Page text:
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Independent Grouse Moor Review does not go far or fast enough to tackle raptor crimes

RSPB Press Release:

‘Werritty’ Review Group publishes findings

RSPB Scotland has given a cautious welcome to the publication today of the long-anticipated report by the Scottish Government’s Independent Grouse Moor Review Group, chaired by Professor Alan Werritty.

We support the recommendations relating to regulation of muirburn and better safeguards for mountain hare populations, however regret that panel behind the report has not been bold enough to recommend the immediate licensing of driven grouse moors

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Hen Harrier ‘Ada’ reported as disappered on Grouse Moor in the North Peninnes

Joint Press Release from Northumbria Police and RSPB (27 Nov 2019)

Ada being fitted with a satellite tag as a chick this summer

Ada hatched on a nest on the Scottish borders this summer (2019). She was fitted with a lightweight satellite tag as part of the RSPB’s Hen Harrier LIFE project, to learn more about the journeys made by these rare birds of prey and the survival challenges they face.
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Rosie the missing Hen Harrier found alive but not on Grouse Moor.

Great News, Rosie the missing Hen Harrier found alive and well, but looking at the map of the area where this last Hen Harrier went missing does not look like a Red Grouse moor.
Rosieweb
Rosie being fitted with a satellite tag in Yorkshire earlier this year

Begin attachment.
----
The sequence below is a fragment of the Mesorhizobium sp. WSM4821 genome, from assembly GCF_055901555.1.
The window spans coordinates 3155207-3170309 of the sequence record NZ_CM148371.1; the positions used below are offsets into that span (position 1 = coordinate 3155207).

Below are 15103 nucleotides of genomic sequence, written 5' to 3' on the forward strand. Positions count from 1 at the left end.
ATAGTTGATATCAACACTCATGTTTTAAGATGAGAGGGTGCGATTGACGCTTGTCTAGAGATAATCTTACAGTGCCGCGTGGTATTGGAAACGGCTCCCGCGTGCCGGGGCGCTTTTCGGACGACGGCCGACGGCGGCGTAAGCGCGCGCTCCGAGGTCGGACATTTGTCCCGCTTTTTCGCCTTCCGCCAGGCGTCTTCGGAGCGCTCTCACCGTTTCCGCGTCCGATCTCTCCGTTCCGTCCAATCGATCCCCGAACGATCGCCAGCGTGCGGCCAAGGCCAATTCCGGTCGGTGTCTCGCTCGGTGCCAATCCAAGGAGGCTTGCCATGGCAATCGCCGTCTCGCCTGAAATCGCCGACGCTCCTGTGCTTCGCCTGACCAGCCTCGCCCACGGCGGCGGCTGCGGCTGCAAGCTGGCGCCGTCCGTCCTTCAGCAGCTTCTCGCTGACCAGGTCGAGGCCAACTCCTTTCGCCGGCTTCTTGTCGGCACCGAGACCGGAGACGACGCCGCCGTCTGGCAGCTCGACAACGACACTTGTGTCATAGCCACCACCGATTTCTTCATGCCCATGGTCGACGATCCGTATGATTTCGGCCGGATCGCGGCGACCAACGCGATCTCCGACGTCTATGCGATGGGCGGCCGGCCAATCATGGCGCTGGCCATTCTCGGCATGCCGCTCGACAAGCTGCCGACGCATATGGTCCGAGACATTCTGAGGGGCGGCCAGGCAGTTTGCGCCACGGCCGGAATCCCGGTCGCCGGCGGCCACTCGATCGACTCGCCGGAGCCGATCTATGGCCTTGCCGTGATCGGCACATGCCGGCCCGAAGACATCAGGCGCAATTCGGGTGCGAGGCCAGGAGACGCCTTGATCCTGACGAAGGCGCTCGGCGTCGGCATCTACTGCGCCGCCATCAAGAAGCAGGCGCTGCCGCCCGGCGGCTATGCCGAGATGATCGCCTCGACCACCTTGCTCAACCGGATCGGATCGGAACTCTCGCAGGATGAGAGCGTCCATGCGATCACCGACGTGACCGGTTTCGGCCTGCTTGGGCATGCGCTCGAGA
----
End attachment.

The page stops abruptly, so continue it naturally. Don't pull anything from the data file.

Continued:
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North Yorkshire Police appeal after injured marsh harrier found near Scarborough

Marsh-HarrierwebPolice are appealing for information after an injured marsh harrier was found near Scarborough. The bird was found at 4pm on Sunday 18 August 2019 by a member of the public in a stubble field close to the village of Hutton Buscel near Scarborough.It was taken to local wildlife rehabilitator Jean Thorpe for care, and was subsequently taken to a veterinary practice for examination. The marsh harrier was found to have a broken left wing with a shotgun pellet lodged next to the fracture, which shows the bird had been subjected to persecution.

A spokesperson for North Yorkshire Police said: “Sadly, North Yorkshire is the UK’s worst hotspot for confirmed cases of bird of prey persecution. This magnificent bird has been very fortunate to survive, largely thanks to the dedication and care given by Jean Thorpe, but is yet another example of a wildlife crime having taken place against our birds of prey.”

North Yorkshire Police have carried out extensive enquiries in the Hutton Buscel area. Officers are appealing for anyone with any information, or who may have witnessed anything taking place in relation to this bird, to contact PC Mark Atkinson at Malton Police Station by dialling 101, quoting reference number 12190155625.

 

New Rewilding organisation launced in Scotland

On Saturday 21st September a new organisation was launched at the ‘Rewilding’ conference held at Stirling University. It was the Scottish Rewilding Alliance – https://www.rewild.scot/. 17 organisations had joined up as they all thought this was a great way of pushing the benefits of ‘Rewilding’ which include increase wildlife,  jobs in rural areas and expanding tourism. These organisations were Southern Uplands Partnership, John Muir Trust, Reforesting Scotland, Mountaineering Scotland, Woodland Trust Scotland, Borders Forest Trust, Scotland The Big Picture, Trees for Life, Rewilding Britain, Open Seas, Royal Zoological Society Scotland, Scottish Wildlife Trust, Scottish Wild Beaver Group, Scottish Raptor Study Group, Community Woodlands Association, The European Nature Trust and Scottish Badgers.